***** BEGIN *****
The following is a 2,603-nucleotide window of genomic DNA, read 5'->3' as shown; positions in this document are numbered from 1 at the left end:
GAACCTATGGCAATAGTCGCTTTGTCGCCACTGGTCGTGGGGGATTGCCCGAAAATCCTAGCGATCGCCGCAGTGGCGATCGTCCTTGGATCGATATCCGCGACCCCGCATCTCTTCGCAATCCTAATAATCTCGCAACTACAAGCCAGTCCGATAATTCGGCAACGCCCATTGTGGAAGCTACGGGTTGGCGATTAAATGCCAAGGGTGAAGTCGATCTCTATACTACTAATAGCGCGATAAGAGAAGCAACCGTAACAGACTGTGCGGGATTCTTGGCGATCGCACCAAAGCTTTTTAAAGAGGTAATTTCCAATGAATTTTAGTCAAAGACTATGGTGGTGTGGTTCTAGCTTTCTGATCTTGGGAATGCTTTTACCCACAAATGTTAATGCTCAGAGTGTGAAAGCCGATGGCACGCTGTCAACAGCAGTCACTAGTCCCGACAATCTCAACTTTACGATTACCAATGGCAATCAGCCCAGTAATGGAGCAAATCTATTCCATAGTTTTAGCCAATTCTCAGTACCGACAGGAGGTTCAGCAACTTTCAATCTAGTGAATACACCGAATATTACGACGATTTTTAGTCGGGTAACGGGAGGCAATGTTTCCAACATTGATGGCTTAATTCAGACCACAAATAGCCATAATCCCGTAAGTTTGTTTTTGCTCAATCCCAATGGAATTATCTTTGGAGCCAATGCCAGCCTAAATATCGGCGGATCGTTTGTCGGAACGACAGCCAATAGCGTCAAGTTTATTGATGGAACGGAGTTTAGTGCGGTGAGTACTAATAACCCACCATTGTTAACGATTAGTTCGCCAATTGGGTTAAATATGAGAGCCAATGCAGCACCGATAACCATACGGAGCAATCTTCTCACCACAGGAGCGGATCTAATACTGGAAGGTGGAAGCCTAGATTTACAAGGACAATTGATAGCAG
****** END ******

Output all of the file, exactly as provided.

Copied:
The following is a 2,603-nucleotide window of genomic DNA, read 5'->3' as shown; positions in this document are numbered from 1 at the left end:
GAACCTATGGCAATAGTCGCTTTGTCGCCACTGGTCGTGGGGGATTGCCCGAAAATCCTAGCGATCGCCGCAGTGGCGATCGTCCTTGGATCGATATCCGCGACCCCGCATCTCTTCGCAATCCTAATAATCTCGCAACTACAAGCCAGTCCGATAATTCGGCAACGCCCATTGTGGAAGCTACGGGTTGGCGATTAAATGCCAAGGGTGAAGTCGATCTCTATACTACTAATAGCGCGATAAGAGAAGCAACCGTAACAGACTGTGCGGGATTCTTGGCGATCGCACCAAAGCTTTTTAAAGAGGTAATTTCCAATGAATTTTAGTCAAAGACTATGGTGGTGTGGTTCTAGCTTTCTGATCTTGGGAATGCTTTTACCCACAAATGTTAATGCTCAGAGTGTGAAAGCCGATGGCACGCTGTCAACAGCAGTCACTAGTCCCGACAATCTCAACTTTACGATTACCAATGGCAATCAGCCCAGTAATGGAGCAAATCTATTCCATAGTTTTAGCCAATTCTCAGTACCGACAGGAGGTTCAGCAACTTTCAATCTAGTGAATACACCGAATATTACGACGATTTTTAGTCGGGTAACGGGAGGCAATGTTTCCAACATTGATGGCTTAATTCAGACCACAAATAGCCATAATCCCGTAAGTTTGTTTTTGCTCAATCCCAATGGAATTATCTTTGGAGCCAATGCCAGCCTAAATATCGGCGGATCGTTTGTCGGAACGACAGCCAATAGCGTCAAGTTTATTGATGGAACGGAGTTTAGTGCGGTGAGTACTAATAACCCACCATTGTTAACGATTAGTTCGCCAATTGGGTTAAATATGAGAGCCAATGCAGCACCGATAACCATACGGAGCAATCTTCTCACCACAGGAGCGGATCTAATACTGGAAGGTGGAAGCCTAGATTTACAAGGACAATTGATAGCAG